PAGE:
Work and Wellbeing · 11 May 2021

Make Menopause Matter in the Workplace

The past week has been a monumental week for Menopause awareness. Although the growing activist movement has been on the rise for sometime, over the past week, the #MakeMenopauseMatter change petition has over 133, 000 signatures signed, and that number is on the rise. It is also the week that Davina McCall’s Channel 4 documentary, Davina McCall: Sex, Myths and the Menopause aired. Menopausal women make up the fastest growing demographic in the workplace, while nine out of 10 say the menopause has adversely affected their work. Chief Operating Officer of the leading free menopause support app for women,, Gaele Lalahy talks us through how SMEs can make menopause matter, for good.

By 2030, the world’s population of postmenopausal women will be approximately 1.2 billion, with another 47 million women reaching menopause each year; the equivalent of a country the size of Spain.

The menopause does not simply mean hot sweats and absence of periods – 25% of women suffer with severe symptoms from the array of 37 physical and psychological menopausal symptoms due to low hormone levels. There are also serious long term health risks associated with living with a lack of hormones that affect all women, such as increased risk of heart disease, osteoporosis, and type 2 diabetes. Despite this shocking truth, 77% of women do not realise their symptoms are due to the menopause – and unfortunately many healthcare professionals don’t either. This lack of understanding often leads to devastating consequences on women’s lives, families and careers as they are left to struggle along without the right help.

Coming from a global blue-chip company, I am particularly sensitive to the fact that 20% of menopausal women stop working, often at the peak of their careers, because of debilitating menopausal symptoms, and the fact that in the UK, a third of women do not receive a correct diagnosis for at least three years.

The Global Gender Gap report, recently published by the World Economic Forum, highlights that stunted progress has been made in terms of the limited presence of women in senior roles, even in some of the most advanced economies. For instance, in the United States, women are in just 42% of senior and managerial positions; in the United Kingdom, 36.8%; in France, 34.6%; in Germany, 29%;  in Korea, 15.6%; and in Japan, 14.7%.

Since I joined the balance team, I have been asking myself whether there is a correlation between these two findings and (among other factors) what impact untreated menopause has on gender disparity in senior roles across the globe?

It is heart-breaking to read the stories every day in the app community from women who have to leave their jobs because they just cannot cope with their symptoms or find the treatment they need. This leads to devastating consequences, not only economically, but on their children and families too.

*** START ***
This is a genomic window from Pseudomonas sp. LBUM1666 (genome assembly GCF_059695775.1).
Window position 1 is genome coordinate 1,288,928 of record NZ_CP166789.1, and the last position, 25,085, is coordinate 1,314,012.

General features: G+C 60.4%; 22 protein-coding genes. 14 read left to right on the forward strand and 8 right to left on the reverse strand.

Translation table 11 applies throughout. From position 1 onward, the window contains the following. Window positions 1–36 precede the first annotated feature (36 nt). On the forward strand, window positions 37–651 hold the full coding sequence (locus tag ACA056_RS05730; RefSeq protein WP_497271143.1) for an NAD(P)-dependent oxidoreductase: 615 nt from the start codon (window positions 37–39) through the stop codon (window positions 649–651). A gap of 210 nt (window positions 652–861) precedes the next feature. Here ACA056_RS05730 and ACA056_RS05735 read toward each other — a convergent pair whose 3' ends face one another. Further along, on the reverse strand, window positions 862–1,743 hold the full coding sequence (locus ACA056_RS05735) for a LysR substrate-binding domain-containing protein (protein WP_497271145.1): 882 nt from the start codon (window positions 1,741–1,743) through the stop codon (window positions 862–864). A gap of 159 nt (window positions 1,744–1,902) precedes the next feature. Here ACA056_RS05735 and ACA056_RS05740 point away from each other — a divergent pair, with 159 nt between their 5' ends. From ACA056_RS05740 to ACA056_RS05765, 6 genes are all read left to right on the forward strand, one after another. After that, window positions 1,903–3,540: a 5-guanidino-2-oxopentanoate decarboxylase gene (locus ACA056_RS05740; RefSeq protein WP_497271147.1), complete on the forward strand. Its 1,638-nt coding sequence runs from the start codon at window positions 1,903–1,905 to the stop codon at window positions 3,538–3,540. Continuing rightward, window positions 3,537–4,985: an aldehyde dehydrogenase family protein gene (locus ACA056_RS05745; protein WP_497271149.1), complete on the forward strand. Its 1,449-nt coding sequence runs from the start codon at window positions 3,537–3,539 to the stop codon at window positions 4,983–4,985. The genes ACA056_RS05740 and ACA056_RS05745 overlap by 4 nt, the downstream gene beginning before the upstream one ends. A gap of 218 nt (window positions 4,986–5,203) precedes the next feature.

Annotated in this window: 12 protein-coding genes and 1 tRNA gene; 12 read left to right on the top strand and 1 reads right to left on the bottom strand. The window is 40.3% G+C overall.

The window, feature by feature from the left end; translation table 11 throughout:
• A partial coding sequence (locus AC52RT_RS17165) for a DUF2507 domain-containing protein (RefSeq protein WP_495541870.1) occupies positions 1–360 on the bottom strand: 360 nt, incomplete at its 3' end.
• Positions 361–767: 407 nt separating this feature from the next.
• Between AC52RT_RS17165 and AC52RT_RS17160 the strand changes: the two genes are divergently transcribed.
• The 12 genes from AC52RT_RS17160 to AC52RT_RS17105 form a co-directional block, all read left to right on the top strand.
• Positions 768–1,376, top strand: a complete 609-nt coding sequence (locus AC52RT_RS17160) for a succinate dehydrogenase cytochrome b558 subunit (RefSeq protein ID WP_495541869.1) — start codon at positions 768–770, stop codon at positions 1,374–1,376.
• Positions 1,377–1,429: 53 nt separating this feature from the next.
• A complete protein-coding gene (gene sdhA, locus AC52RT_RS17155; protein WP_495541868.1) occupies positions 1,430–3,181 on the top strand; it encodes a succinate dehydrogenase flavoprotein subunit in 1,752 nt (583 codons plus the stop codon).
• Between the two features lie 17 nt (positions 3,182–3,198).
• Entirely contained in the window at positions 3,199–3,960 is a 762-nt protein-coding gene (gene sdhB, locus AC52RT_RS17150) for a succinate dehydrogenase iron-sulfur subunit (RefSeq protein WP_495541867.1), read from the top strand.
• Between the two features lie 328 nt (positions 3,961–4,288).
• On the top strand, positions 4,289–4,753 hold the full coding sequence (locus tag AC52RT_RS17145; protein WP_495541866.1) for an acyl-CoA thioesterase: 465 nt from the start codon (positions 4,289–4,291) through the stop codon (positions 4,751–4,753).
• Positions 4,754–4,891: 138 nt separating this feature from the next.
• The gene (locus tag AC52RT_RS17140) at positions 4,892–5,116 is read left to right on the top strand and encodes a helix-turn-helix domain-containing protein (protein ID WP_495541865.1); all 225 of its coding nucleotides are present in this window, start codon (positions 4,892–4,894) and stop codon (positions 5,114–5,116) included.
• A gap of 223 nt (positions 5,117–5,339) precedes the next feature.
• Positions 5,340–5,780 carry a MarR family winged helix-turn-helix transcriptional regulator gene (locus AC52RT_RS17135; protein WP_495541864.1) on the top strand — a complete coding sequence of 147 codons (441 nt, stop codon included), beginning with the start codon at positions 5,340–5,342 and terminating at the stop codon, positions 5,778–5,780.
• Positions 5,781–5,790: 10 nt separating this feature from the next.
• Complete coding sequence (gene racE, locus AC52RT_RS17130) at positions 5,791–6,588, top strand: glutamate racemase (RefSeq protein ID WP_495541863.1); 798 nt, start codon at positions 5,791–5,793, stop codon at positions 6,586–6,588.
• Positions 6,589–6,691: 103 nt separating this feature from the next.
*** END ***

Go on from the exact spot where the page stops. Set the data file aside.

As a menopause support company, we are often contacted by large corporates who are beginning to recognise the menopause as a key factor in loss of female talent. Some companies are now making genuine attempts to close the gender gap, especially in senior positions. We are working with them to ensure they have concrete and evidence-based solutions in place to support female talent during their perimenopausal and menopausal years.

A very common but unknown consequence of the perimenopause and menopause is the impact on a woman’s emotional and mental health. Common symptoms such as low mood, low energy, brain fog and low self-confidence lead women to think they have lost their edge, lost a sense of self-worth and cannot cope anymore with high demanding jobs. It is a particularly troubling fact that women aged 50 – 54 have the highest suicide rate in the UK, and no coincidence that this is also the average age of the menopause.

Dr Louise Newson, menopause specialist and founder of the balance menopause app comments:

“In a recent survey of over 300 GPs, 1 out of 3 declared they did not feel confident to deal with the menopause and sadly 2 out of 3 women are prescribed antidepressants, which has no beneficial effect on menopausal symptoms. There really is a crisis out there; not only women aren’t diagnosed and offered the right treatment, but the ones who realise what they need and ask for treatment are denied it. I cannot think of any area of medicine where patients are let down to such a high degree.”

Louise is already working to support other healthcare professionals with menopause education, but the demand for menopause support and treatment is so overwhelming that I think the fastest way to make change and improve lives is to lift the taboos, democratise the conversations and empower women themselves with unbiased, evidence-based information and knowledge so they can push for the right diagnosis and demand access to appropriate treatment. This is my mission. To fast track a diagnosis and get women their jobs & their lives back.



Digital media, integrated marketing and brand strategy expert, Gaele Lalahy, is the Chief Operating Officer for progressive menopause health app 'balance', developed by leading menopause expert Dr Louise Newson.

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